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Charley Cowen's Message to Bayside PTA re parcel tax measure

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  • Marsha Williamson
    Forwarded to you by Marsha Williamson.
    Message 1 of 4 , Nov 19, 2003
      Forwarded to you by Marsha Williamson.
    • wccusdtalk
      ... Dear Bayside PTA Council and Unit Officers: As you may know, there is currently a plan to put a parcel tax on the ballot for March. The first step is, of
      Message 2 of 4 , Nov 19, 2003
        --- In wccusdtalk@yahoogroups.com, Marsha Williamson
        <mswilliamson@l...> wrote:
        > Forwarded to you by Marsha Williamson.

        Dear Bayside PTA Council and Unit Officers:

        As you may know, there is currently a plan to put a parcel tax on the
        ballot
        for March. The first step is, of course, to develop the language for the
        parcel tax. Then, the School Board would have to formally approve this
        measure for placement before the voters.

        Last week, I went to my first meeting of the "ad hoc" group to develop the
        parcel tax, as a representative of the Bayside PTA. This group consists of
        Board member George Harris, a representative of the teachers union, a
        representative of the main non-teachers union (Local 1), a
        representative of
        the NAACP, a principal (from Pinole Middle), the campaign manager, the
        campaign consultant, and myself. My participation is not meant as and
        is not
        taken as an automatic endorsement of whatever parcel tax ends up on the
        ballot.

        At the first meeting I attended (there was one of this group before), we
        discussed the questions that would be on the poll to gauge likely voter
        response to various parameters for a parcel tax. At the next meeting, this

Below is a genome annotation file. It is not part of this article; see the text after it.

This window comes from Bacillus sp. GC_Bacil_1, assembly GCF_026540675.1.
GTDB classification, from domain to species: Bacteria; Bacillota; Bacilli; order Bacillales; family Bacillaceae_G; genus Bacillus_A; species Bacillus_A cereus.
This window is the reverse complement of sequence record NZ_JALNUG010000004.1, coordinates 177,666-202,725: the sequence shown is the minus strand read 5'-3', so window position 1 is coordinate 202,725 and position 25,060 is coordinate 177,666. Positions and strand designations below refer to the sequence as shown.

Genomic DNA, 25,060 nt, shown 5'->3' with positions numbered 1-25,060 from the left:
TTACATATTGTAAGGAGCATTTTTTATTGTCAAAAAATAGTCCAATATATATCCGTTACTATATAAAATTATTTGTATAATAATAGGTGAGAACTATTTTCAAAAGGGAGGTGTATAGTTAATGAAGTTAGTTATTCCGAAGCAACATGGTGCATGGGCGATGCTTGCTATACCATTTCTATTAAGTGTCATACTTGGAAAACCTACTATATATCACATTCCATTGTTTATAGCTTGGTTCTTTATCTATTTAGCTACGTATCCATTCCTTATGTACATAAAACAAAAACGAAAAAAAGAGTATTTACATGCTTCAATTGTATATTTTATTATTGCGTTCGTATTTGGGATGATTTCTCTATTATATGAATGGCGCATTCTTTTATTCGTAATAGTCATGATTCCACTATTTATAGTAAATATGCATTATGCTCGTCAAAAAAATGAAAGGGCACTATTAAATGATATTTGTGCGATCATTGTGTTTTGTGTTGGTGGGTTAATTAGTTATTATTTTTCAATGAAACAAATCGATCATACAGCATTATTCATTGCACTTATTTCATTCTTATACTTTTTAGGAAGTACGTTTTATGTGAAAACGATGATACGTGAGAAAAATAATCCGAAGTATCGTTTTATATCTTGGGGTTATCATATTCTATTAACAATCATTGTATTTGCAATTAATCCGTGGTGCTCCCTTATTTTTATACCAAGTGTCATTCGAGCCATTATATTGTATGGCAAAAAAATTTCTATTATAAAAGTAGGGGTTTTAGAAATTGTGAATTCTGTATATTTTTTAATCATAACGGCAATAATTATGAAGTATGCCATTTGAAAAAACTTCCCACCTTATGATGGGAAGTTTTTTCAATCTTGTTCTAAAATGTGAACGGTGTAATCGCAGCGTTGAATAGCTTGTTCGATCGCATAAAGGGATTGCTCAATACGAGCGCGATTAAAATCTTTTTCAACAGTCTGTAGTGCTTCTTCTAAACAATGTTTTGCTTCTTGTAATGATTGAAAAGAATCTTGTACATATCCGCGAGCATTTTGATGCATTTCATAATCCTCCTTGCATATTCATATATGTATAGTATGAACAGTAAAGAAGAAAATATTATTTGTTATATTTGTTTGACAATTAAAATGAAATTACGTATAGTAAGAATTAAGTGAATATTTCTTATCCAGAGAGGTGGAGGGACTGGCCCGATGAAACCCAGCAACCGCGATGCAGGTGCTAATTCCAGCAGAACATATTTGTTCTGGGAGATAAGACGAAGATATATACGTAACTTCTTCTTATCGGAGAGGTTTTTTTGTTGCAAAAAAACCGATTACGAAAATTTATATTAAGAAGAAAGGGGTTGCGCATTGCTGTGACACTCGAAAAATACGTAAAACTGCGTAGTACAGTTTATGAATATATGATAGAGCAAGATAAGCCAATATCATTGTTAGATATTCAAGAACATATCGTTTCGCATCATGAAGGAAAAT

Friday (11/21), the ad hoc group will meet to go over the polling results
        and discuss what the language of the proposed parcel tax should be.

        The School Board has two meetings coming up. Today, Wednesday (11/19), the
        Board will receive a general report on the progress of efforts to
        develop a
        parcel tax. On Monday (11/24), the Board will vote on an actual parcel tax
        to put on the ballot. If you are interested in having your opinion heard
        about what the revenues for a parcel tax should be used for, the
        nature and
        amount of the tax, and whether we should have one at all, I strongly urge
        you to attend these meetings.

        I am, of course, interested in hearing what you or any parent in the
        district has to say about this. If there is any interest, I'd be more than
        happy to hold "office hours" Thursday night at some place so that you
        or any
        other interested parents can drop in and discuss this issue face-to-face
        with me before I go into the drafting meeting.

        Thanks,
        Charley Cowens
        Executive Vice President
        Bayside PTA
        charley@...
        510-524-5097
      • Marilyn Langlois
        Below is a summary of last Saturday s hearing, which I attended. best regards, Marilyn ... No Child Left Behind? How the Federal NCLB Act impacts local
        Message 3 of 4 , Nov 20, 2003
          Below is a summary of last Saturday's hearing, which I attended.

          best regards,
          Marilyn
          ------
          No Child Left Behind? How the Federal NCLB Act impacts local schools and
          children.

          A Hearing by the Select Committee on Bridging the Achievement Gap
          Assemblywoman Loni Hancock, Chair

          Saturday, Nov. 15, 2003, Stanley Middle School, Lafayette

          Camille Maben of the Calif. Dept. of Ed. gave a brief overview of NCLB as
          it affects California, where, as she put it, "we're still working on
          revising and improving our testing system." She explained API (California's
          academic performance index), AYP (annual yearly progress required under
          NCLB), and AMO (annual measurable objectives used to determine AYP). In
          addition to test scores, graduation rates are theoretically required to
          rise, but at present there is no reliable way to measure this. Schools that